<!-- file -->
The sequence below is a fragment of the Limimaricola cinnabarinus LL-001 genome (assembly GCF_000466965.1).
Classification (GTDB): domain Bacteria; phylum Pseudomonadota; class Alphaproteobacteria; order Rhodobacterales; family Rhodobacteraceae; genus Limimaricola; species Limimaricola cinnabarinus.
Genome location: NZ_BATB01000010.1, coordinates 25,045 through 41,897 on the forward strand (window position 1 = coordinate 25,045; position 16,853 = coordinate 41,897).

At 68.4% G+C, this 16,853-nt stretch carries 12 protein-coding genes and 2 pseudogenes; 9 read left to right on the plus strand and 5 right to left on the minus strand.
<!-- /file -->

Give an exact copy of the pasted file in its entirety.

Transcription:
The sequence below is a fragment of the Limimaricola cinnabarinus LL-001 genome (assembly GCF_000466965.1).
Classification (GTDB): domain Bacteria; phylum Pseudomonadota; class Alphaproteobacteria; order Rhodobacterales; family Rhodobacteraceae; genus Limimaricola; species Limimaricola cinnabarinus.
Genome location: NZ_BATB01000010.1, coordinates 25,045 through 41,897 on the forward strand (window position 1 = coordinate 25,045; position 16,853 = coordinate 41,897).

At 68.4% G+C, this 16,853-nt stretch carries 12 protein-coding genes and 2 pseudogenes; 9 read left to right on the plus strand and 5 right to left on the minus strand.